How stuff scales

I'm currently working on getting some equations for threat-generation of a Bear as a function of a bunch of stats to see how strongly (or weakly) we scale with certain stats and how powerful some of the threat talents are. As an intermediate step, I had to determine how much damage each ability does with different amounts of AP. The effect of haste, hit, expertise, crit and ArP are well-documented or easy to deduce, but there wasn't much on how things scale with AP. So I made the Heroic Training Dummy my new best friend for an evening.

Most of the testing was performed by testing the damage of an ability at different levels of AP by taking off gear. Most of the testing was done with my Moonkin spec, to prevent pesky talents from obscuring the raw data. Master Shapeshifter was clicked off, so there were no damage-increasing talents or buffs. I kept all gear with ArP off for the entire test, as it complicated calculations. This immediately meant that 2pc T10 was also not used, which was useful to keep Swipe and Lacerate testing clean.

At each level of AP, several attacks were made to determine the damage of the ability. Other than abilities that scale with the Druids weapon-damage (Maul, Mangle, auto-attack), all abilities have a fixed damage value rather than a damage range. A non-integer value means you can get both the integer below and the one above the precise damage value as outcome. Simply dividing the increase in damage by the increase in AP gives the scaling factor. For Maul and Mangle a larger number of attacks was needed. I took samples of about 40 hits and averaged the results.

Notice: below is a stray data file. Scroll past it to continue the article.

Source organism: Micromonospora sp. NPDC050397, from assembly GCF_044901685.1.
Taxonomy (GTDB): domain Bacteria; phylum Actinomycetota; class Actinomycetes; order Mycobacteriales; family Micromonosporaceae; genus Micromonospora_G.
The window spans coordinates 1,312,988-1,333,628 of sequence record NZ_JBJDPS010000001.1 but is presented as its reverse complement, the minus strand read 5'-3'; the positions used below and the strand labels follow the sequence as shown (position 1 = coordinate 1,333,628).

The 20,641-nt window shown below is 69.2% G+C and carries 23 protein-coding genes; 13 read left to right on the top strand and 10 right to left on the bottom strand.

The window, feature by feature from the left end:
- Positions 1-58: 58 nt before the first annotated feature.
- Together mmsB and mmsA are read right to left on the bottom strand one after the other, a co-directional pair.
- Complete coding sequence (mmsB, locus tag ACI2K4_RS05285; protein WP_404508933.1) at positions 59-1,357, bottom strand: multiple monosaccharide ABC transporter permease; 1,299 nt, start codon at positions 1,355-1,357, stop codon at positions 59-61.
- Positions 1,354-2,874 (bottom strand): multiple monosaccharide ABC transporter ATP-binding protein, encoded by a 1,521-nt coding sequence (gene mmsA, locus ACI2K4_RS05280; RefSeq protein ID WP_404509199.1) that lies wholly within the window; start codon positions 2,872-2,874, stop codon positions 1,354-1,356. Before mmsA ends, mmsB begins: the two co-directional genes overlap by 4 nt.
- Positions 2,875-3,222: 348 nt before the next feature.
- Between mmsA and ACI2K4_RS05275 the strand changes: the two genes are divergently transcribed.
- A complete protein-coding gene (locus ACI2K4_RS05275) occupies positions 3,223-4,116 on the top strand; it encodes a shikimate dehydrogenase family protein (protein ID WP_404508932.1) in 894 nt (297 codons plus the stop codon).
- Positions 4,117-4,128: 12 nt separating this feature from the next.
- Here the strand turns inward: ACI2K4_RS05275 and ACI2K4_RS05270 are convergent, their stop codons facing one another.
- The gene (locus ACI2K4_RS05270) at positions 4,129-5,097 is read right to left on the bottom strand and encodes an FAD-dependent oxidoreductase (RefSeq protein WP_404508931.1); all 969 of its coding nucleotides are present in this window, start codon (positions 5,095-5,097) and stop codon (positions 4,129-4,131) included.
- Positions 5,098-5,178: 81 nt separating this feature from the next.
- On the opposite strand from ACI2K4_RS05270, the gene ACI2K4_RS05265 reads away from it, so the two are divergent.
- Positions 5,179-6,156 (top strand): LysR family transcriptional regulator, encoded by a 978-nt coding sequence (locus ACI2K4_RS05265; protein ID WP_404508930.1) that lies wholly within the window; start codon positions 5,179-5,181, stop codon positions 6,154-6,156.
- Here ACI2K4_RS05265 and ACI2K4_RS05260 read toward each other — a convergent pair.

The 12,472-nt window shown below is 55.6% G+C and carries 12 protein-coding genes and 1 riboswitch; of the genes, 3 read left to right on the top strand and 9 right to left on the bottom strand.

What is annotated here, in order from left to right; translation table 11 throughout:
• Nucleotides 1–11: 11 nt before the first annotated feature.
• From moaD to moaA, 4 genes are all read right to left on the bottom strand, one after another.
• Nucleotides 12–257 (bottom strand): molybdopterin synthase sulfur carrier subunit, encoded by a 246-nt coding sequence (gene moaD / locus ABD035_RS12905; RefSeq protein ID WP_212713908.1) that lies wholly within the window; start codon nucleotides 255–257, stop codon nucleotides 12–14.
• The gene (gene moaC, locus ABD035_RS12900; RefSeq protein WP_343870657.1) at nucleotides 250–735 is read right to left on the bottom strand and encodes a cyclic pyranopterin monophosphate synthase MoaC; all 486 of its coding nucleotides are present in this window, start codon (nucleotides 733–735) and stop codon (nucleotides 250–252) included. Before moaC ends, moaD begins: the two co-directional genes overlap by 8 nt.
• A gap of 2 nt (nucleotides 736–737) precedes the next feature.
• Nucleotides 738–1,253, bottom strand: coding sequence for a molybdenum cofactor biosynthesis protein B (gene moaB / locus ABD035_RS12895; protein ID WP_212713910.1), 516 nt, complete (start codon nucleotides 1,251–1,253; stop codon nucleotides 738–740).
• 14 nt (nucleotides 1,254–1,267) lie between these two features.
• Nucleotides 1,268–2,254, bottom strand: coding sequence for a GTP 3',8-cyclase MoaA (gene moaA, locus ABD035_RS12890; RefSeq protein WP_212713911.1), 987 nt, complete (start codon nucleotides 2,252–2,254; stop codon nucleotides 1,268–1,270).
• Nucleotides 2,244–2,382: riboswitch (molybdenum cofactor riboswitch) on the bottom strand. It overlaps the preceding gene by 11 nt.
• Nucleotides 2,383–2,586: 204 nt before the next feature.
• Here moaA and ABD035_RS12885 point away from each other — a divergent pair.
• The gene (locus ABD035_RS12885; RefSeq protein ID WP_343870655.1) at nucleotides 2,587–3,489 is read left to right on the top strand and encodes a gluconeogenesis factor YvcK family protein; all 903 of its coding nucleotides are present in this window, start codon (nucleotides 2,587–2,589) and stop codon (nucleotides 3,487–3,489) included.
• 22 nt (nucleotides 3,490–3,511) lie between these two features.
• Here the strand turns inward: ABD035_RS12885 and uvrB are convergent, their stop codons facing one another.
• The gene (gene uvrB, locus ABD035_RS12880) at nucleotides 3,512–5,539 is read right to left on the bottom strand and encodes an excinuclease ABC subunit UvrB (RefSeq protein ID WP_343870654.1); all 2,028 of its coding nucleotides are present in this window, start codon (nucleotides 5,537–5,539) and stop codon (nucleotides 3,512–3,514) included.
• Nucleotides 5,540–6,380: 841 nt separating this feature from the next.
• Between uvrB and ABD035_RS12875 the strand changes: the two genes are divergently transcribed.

Some results
  • The initial hit from Lacerate is affected by armor, it is not buffed by the Mangle debuff, but it is affected by the 2pc T10 set-bonus.

  • Faerie Fire (Feral) is a spell in all aspects: It uses your spellhit chance (17% chance to miss against a boss-mob without hit), your spellcrit chance and it crits for +50% damage rather than +100%. It deals Nature damage and is not affected by armor.

  • Maul and Mangle do not scale as their tooltip would have you think. First of all, they seem to double-dip from Naturalist: The talent increases your normal melee damage by 10%, but Maul and Mangle scale with this melee damage and are increased by another 10%. This double-dipping, coupled with Savage Fury, makes the predicted scaling match what I observed from hitting the dummy. For Maul, there is a 10% discrepancy (the measured scaling is higher). In my result, I've taken the measured value. I still have to work out where this comes from.